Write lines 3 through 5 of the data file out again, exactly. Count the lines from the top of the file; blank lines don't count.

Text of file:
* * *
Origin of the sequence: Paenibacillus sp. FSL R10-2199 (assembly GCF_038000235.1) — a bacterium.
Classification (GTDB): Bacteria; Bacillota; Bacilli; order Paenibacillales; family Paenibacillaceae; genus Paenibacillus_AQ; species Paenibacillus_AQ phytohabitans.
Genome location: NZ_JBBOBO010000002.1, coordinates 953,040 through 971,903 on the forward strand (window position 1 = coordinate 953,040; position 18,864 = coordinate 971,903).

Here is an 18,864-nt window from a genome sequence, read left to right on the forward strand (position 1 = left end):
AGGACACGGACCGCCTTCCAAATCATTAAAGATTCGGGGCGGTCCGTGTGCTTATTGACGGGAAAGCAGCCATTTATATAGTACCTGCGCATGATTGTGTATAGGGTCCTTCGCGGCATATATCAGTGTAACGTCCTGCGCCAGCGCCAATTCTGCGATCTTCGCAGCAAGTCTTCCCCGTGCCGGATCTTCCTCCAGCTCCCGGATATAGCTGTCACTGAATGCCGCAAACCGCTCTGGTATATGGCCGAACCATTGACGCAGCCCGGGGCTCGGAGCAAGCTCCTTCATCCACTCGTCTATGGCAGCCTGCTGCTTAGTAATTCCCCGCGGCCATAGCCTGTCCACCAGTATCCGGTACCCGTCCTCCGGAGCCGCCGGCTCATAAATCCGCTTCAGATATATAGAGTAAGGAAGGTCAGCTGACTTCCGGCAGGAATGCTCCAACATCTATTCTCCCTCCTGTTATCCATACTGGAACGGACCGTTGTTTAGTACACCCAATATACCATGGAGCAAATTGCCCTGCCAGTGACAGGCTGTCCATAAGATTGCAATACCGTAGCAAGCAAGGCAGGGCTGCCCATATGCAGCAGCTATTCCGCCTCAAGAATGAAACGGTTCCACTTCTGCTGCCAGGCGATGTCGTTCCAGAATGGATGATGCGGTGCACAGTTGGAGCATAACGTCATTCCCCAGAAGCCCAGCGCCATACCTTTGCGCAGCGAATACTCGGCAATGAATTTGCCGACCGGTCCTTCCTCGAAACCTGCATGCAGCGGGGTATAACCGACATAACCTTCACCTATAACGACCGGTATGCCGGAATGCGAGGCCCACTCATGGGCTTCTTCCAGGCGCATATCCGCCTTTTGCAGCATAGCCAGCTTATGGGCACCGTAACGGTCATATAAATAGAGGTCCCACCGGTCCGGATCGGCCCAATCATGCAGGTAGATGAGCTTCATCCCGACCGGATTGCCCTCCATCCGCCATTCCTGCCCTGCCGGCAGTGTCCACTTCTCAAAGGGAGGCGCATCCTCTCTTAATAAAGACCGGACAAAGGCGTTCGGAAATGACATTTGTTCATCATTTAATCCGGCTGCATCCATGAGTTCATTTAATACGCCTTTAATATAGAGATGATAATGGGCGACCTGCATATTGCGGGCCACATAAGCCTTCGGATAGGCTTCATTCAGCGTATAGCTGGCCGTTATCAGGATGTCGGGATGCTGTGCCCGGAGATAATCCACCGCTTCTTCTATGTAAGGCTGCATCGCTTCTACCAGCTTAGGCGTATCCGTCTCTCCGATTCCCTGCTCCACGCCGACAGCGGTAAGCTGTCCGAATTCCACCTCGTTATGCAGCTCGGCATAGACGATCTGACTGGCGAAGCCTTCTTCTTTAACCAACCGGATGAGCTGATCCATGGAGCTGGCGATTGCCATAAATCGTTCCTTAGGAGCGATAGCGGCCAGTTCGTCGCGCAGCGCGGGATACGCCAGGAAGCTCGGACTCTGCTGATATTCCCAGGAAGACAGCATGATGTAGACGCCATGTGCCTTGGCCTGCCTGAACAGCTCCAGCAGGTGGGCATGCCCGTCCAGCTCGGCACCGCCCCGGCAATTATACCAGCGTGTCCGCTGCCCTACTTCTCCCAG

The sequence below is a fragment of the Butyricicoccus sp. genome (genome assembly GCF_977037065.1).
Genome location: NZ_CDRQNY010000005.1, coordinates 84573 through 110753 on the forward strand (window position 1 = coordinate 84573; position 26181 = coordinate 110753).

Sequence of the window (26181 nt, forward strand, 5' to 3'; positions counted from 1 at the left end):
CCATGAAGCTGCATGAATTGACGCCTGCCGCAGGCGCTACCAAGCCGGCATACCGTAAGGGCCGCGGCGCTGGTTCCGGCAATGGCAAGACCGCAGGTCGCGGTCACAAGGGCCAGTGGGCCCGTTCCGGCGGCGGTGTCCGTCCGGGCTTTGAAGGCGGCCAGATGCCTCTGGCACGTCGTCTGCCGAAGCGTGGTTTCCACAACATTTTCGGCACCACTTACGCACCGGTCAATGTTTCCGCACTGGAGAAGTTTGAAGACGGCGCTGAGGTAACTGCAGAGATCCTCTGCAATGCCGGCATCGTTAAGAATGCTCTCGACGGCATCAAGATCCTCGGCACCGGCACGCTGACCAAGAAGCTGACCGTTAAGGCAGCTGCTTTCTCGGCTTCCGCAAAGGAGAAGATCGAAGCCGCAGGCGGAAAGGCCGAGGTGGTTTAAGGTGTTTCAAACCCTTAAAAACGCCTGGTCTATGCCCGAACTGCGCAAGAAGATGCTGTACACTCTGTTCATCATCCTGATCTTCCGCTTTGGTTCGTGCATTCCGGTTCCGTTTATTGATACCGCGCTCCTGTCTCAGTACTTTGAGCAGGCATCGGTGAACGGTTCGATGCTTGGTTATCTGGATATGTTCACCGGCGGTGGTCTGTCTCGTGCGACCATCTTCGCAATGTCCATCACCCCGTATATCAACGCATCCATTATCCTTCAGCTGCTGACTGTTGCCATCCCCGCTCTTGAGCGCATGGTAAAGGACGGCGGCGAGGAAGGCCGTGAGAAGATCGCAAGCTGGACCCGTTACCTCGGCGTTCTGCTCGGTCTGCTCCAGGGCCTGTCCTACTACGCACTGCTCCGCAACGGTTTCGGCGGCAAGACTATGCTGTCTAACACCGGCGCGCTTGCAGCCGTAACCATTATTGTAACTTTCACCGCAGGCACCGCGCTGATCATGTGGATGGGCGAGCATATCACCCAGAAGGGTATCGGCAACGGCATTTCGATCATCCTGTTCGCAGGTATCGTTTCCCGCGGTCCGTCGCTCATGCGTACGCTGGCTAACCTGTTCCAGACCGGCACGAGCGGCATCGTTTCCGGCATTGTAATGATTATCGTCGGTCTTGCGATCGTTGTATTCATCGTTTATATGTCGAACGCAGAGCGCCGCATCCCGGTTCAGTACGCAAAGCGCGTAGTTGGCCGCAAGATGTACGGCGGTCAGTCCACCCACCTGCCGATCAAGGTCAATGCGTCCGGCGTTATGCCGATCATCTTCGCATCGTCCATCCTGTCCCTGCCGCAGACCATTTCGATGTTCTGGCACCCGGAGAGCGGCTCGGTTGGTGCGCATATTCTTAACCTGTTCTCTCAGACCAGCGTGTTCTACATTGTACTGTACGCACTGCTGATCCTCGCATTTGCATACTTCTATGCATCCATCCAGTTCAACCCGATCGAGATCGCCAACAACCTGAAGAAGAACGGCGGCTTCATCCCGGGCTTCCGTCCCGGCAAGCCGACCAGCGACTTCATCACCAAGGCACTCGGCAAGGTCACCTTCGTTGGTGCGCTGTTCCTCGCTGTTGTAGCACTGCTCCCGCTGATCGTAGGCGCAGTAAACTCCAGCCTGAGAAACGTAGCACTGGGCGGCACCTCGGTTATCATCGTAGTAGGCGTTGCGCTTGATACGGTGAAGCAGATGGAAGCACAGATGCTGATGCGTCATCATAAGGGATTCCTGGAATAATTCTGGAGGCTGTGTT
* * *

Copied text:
Genome location: NZ_JBBOBO010000002.1, coordinates 953,040 through 971,903 on the forward strand (window position 1 = coordinate 953,040; position 18,864 = coordinate 971,903).

Here is an 18,864-nt window from a genome sequence, read left to right on the forward strand (position 1 = left end):
AGGACACGGACCGCCTTCCAAATCATTAAAGATTCGGGGCGGTCCGTGTGCTTATTGACGGGAAAGCAGCCATTTATATAGTACCTGCGCATGATTGTGTATAGGGTCCTTCGCGGCATATATCAGTGTAACGTCCTGCGCCAGCGCCAATTCTGCGATCTTCGCAGCAAGTCTTCCCCGTGCCGGATCTTCCTCCAGCTCCCGGATATAGCTGTCACTGAATGCCGCAAACCGCTCTGGTATATGGCCGAACCATTGACGCAGCCCGGGGCTCGGAGCAAGCTCCTTCATCCACTCGTCTATGGCAGCCTGCTGCTTAGTAATTCCCCGCGGCCATAGCCTGTCCACCAGTATCCGGTACCCGTCCTCCGGAGCCGCCGGCTCATAAATCCGCTTCAGATATATAGAGTAAGGAAGGTCAGCTGACTTCCGGCAGGAATGCTCCAACATCTATTCTCCCTCCTGTTATCCATACTGGAACGGACCGTTGTTTAGTACACCCAATATACCATGGAGCAAATTGCCCTGCCAGTGACAGGCTGTCCATAAGATTGCAATACCGTAGCAAGCAAGGCAGGGCTGCCCATATGCAGCAGCTATTCCGCCTCAAGAATGAAACGGTTCCACTTCTGCTGCCAGGCGATGTCGTTCCAGAATGGATGATGCGGTGCACAGTTGGAGCATAACGTCATTCCCCAGAAGCCCAGCGCCATACCTTTGCGCAGCGAATACTCGGCAATGAATTTGCCGACCGGTCCTTCCTCGAAACCTGCATGCAGCGGGGTATAACCGACATAACCTTCACCTATAACGACCGGTATGCCGGAATGCGAGGCCCACTCATGGGCTTCTTCCAGGCGCATATCCGCCTTTTGCAGCATAGCCAGCTTATGGGCACCGTAACGGTCATATAAATAGAGGTCCCACCGGTCCGGATCGGCCCAATCATGCAGGTAGATGAGCTTCATCCCGACCGGATTGCCCTCCATCCGCCATTCCTGCCCTGCCGGCAGTGTCCACTTCTCAAAGGGAGGCGCATCCTCTCTTAATAAAGACCGGACAAAGGCGTTCGGAAATGACATTTGTTCATCATTTAATCCGGCTGCATCCATGAGTTCATTTAATACGCCTTTAATATAGAGATGATAATGGGCGACCTGCATATTGCGGGCCACATAAGCCTTCGGATAGGCTTCATTCAGCGTATAGCTGGCCGTTATCAGGATGTCGGGATGCTGTGCCCGGAGATAATCCACCGCTTCTTCTATGTAAGGCTGCATCGCTTCTACCAGCTTAGGCGTATCCGTCTCTCCGATTCCCTGCTCCACGCCGACAGCGGTAAGCTGTCCGAATTCCACCTCGTTATGCAGCTCGGCATAGACGATCTGACTGGCGAAGCCTTCTTCTTTAACCAACCGGATGAGCTGATCCATGGAGCTGGCGATTGCCATAAATCGTTCCTTAGGAGCGATAGCGGCCAGTTCGTCGCGCAGCGCGGGATACGCCAGGAAGCTCGGACTCTGCTGATATTCCCAGGAAGACAGCATGATGTAGACGCCATGTGCCTTGGCCTGCCTGAACAGCTCCAGCAGGTGGGCATGCCCGTCCAGCTCGGCACCGCCCCGGCAATTATACCAGCGTGTCCGCTGCCCTACTTCTCCCAG